Microsoft Edge’s New Feature Looks to Overcome Corner-Cutting Content Managers

Published April 25, 2022

With its newest update, Microsoft Edge seeks to solve one of the easiest to remediate, yet often most overlooked, accessibility issues online − images missing alternative text (alt text). 

Microsoft internal research indicates that somewhere around 50% of the images on the internet lack alternative text. Alt text provides text descriptions of what a digital image contains. Alt text can then be processed and read aloud by screen readers, the assistive technology that many people with vision impairments use to access the internet.

Images that lack alt text are inaccessible to screen readers and thus the visually impaired individuals who use them. The deficit exists not because of malice but because many digital content creators are likely unaware of the necessity of alt text to ensure accessibility for all users. Enter Microsoft Edge with an update that aims to fill in that gap. The new Edge tech would auto-generate alt text for the 50% of images on the internet that lack it.

For those unaware or who swear by Chrome or Safari, Microsoft Edge is the default browser for all Windows 10 devices. It’s intended to be highly compatible with the modern internet. 

Without the Edge technology, when a screen reader encounters an image lacking alt text in Edge, the screen reader will read out “unlabeled graphic” to visually impaired users. This leaves the user with visual impairments without information about the image, limiting the user’s ability to interact with the web page and possibly prohibiting the user from accessing the page’s intended functions. 

But the new Edge tech can give visually impaired users information about images they encounter to inform purchasing and other typical internet activities.

How does it work?

When Edge encounters unlabeled images, it sends them to its Azure Cognitive Services Computer Vision API for processing. As Travis Leithead, a program manager on Microsoft’s Edge platform team, explains:

“When a screen reader finds an image without a label, that image can be automatically processed by machine learning algorithms to describe the image in words and capture any text it contains. The algorithms are not perfect, and the quality of the descriptions will vary, but for users of screen readers, having some description for an image is often better than no context at all.”

For added accessibility, the Vision API can create alt text in English, Spanish, Japanese, Portuguese, or Chinese Simplified. These can then be processed by screen readers and read aloud to users as per their language preferences.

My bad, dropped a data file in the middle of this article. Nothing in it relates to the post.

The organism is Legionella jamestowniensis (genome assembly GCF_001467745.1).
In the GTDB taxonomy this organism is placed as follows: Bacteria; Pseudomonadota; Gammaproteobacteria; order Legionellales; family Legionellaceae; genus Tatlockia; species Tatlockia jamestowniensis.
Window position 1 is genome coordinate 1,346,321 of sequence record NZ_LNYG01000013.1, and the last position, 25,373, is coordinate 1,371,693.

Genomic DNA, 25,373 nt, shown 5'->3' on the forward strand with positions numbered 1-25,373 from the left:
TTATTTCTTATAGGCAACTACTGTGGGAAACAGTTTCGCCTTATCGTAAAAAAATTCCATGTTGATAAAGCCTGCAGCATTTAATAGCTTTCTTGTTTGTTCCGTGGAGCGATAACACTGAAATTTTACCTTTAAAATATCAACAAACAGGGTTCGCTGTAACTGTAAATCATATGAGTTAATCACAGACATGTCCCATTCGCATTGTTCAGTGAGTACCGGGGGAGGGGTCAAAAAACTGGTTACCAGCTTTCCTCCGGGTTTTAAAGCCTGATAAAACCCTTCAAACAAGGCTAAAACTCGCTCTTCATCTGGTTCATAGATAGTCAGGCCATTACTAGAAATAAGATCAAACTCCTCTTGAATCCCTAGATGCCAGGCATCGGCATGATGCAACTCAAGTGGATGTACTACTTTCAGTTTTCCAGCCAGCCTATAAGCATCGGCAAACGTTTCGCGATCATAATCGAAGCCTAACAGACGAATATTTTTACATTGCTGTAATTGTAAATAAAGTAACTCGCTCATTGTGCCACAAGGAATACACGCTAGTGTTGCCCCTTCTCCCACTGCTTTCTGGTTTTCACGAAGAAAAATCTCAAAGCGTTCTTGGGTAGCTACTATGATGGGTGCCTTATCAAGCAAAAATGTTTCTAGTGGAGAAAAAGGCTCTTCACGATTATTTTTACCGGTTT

Most common web image formats such as JPEG, PNG, GIF, and WEBP are supported.

Limitations and caveats

The Edge tech won’t attempt to process images smaller than 50 x 50 pixels, large image files, images marked as decorative, or images that the Vision API categorizes as pornographic, gory, or sexually suggestive.

While the new tech is being rolled out immediately for Windows, Macs, and Linux, it won’t be available just yet for Android or iOS. So, unfortunately, access via smartphones will have to wait.

And the minds behind the Edge tech fully understand that it’s a work in progress with many improvements to maximize accessibility. Some improvements have already been made, including one that identifies images with existing alt text labels but whose labels are not helpful to users of screen readers. In such cases, the tech would work to assign a more descriptive label.

Setting an accessibility standard?

As the Microsoft team works all the bugs out of the new Edge accessibility tech, auto-generated alt-text could become the new industry standard for internet browsers. Google rolled out similar tech for its web browser Chrome back in 2019.

And auto-generation is nothing new for major social media platforms. Twitter and the Meta platforms are busy perfecting auto-generated captioning for video content and their auto-generation of alt text for images.

Get started

To enable the new features on a computer that uses Edge as its internet browser, head to Edge://settings/accessibility. Look for “Get image descriptions from Microsoft for screen readers.” When this setting is enabled, a prompt will appear with a summary of the feature and a link to additional privacy information. After agreeing to continue, Narrator and other popular screen readers will have the ability to read the results of Edge's autogenerated alt text.

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